Mobile marketing will have a role to play in mobile banking: Celent

Mobile marketing will have a role to play in mobile banking: Celent

Celent, a Boston-based financial research and consulting firm, found that mobile marketing will have a role to play in mobile banking, and that security will be increasingly important as mobile banking enjoys wider adoption.

Key findings of the report include:

• The overall mobile space is hot, and mobile banking has enjoyed basking in the heat. 20 of the top 50 financial institutions in the U.S. had already implemented mobile banking by 2008.

• In 2009, this number grew by 25 percent (to 25 banks), and as of January 2010, no remaining large banks had launched mobile banking. From a top 50 bank implementation perspective, it would appear that a plateau has been reached.

• Top 50 financial institutions with mobile banking in place account for 80 percent of the deposits in their peer group.

• In the context of all the commercial banks, savings institutions, and credit unions in the US, top 50 financial institutions with mobile banking constitute 45 percent of the U.S. deposit base.

• Banks and vendors share a belief in the growth potential of mobile banking, including the acquisition of high-cost, offline customers.

• Both parties are nearly unanimous in their views that certain front end functionalities, such as real time alerts and person-to-person (P2P) payments, will be important in the near future.

• Both sides also recognize that mobile banking has to be a channel of its own, not an appendage of online banking; as such, the two industries feel that greater integration with back end core banking systems is required.

• Both banks and vendors feel that mobile channel monetization will eventually occur, either in the form of direct monetization (e.g., fee revenue from expedited payments, remote deposit capture) or indirect monetization (e.g., increased use of cards resulting from mobile marketing). However, many of their hopes for monetization appear to be out of line with early adopter, in-market solutions.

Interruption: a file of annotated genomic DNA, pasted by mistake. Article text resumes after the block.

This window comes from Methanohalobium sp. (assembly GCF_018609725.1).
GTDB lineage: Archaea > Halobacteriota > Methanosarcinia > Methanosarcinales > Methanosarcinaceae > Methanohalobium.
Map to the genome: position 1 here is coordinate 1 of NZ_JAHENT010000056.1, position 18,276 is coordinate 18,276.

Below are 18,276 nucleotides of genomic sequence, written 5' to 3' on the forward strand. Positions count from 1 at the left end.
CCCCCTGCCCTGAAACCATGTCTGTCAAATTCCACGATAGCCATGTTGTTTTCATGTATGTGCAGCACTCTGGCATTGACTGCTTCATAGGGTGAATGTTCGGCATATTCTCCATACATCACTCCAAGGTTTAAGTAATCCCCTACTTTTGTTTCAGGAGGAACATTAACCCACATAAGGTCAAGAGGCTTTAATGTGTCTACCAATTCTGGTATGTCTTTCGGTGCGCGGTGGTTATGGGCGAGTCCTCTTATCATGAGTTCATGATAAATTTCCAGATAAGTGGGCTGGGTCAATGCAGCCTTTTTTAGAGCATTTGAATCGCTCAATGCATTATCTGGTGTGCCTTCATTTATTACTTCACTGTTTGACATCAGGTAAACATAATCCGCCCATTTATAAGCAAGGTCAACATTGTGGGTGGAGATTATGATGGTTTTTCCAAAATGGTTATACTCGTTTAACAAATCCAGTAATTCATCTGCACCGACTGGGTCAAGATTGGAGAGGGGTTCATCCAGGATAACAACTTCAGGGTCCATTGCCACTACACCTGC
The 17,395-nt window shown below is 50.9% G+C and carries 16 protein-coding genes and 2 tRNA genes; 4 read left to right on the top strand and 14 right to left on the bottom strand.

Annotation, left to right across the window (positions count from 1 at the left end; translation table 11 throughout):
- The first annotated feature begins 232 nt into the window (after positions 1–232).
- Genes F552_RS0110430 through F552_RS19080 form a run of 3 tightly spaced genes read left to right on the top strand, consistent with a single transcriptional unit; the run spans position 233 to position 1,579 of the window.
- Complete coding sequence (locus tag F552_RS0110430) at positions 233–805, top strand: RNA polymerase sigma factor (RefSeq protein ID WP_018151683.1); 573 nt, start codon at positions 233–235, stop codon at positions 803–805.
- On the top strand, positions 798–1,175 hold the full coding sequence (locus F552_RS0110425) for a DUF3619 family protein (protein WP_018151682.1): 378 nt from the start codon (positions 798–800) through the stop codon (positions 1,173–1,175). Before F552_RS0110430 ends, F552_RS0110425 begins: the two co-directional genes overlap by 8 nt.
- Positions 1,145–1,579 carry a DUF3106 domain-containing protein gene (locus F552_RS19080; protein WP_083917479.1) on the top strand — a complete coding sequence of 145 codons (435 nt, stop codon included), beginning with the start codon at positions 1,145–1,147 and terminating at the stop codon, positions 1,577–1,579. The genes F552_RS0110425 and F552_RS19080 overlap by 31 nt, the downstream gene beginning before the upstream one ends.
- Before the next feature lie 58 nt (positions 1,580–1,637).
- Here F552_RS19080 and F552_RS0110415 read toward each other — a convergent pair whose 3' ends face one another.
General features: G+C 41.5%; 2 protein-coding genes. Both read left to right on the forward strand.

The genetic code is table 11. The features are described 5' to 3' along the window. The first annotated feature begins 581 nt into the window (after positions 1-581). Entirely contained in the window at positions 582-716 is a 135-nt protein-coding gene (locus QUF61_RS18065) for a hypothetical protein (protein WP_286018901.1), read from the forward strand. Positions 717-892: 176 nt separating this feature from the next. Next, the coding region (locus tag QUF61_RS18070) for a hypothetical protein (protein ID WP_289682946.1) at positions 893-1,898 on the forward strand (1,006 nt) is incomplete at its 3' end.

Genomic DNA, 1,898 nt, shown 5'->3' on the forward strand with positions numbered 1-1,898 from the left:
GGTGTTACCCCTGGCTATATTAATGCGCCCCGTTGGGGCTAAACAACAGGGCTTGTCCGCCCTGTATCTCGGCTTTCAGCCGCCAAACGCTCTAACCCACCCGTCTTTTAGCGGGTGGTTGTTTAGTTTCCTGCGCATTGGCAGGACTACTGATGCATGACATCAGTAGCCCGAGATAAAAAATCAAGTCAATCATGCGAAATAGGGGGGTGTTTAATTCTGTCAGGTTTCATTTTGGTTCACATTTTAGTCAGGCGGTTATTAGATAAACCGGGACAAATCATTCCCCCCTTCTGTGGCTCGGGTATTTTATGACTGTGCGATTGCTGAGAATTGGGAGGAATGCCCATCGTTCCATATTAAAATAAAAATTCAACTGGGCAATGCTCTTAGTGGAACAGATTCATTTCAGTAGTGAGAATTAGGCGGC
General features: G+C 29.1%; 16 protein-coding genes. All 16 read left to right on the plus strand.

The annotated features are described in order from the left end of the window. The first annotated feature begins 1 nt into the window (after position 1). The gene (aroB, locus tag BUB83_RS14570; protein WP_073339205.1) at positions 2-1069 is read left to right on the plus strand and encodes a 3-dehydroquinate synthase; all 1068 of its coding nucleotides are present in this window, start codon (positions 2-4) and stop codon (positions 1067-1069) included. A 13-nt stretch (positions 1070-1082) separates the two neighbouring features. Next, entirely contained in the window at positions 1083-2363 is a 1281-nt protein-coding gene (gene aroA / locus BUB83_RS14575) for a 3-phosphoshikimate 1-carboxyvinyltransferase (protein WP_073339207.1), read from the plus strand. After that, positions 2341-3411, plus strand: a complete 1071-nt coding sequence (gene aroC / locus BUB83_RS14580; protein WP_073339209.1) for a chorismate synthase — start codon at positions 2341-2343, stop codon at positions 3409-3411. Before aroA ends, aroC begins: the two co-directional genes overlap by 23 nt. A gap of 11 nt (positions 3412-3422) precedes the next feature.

• Banks and vendors face differences of approach. This is especially true within the context of scope and detail. Banks tend to take a broader approach, having to worry about multiple channels, systems, and organizational units. On the other hand, vendors are mainly concerned with a narrower approach, because mobile technology is their field of expertise.

• This difference in approach translates into contrasting outlooks and expectations, as well as some frustrations. Examples of this can be found in views of front end functionality. Banks worry that P2P payments have to be cross-channel (i.e., including online, ATM), while mobile tech vendors stress the importance of the mobile use case. Banks are looking for corporate mobile banking solutions, but vendors are focused on meeting the needs of the much larger retail user base.

• Near field communication (NFC) payments and downloadable apps represent other front end functionalities where the two industries do not always see eye to eye.

USAA makes mobile financial transactions simpler, safer with VeriSign
USAA, a leading financial services provider for members of the military community and their families, is giving its mobile users faster, more secure mobile logon access to their banking, insurance and investment accounts through its new quick logon and authentication security software.

USAA has teamed up with VeriSign Inc. to simplify account access for USAA members while strengthening the logon security for its USAA Mobile application.

Now, instead of a three-step process of username, password and PIN, USAA members can access their accounts through a secure four-digit PIN, making the mobile logon experience simpler and safer. 

Qualified USAA members can download the updated application with quick logon at the Apple iTunes store or just update their current USAA Mobile application.

The quick logon service is expected to be available in April for Android phones. BlackBerry users can expect the enhanced USAA Mobile App soon thereafter.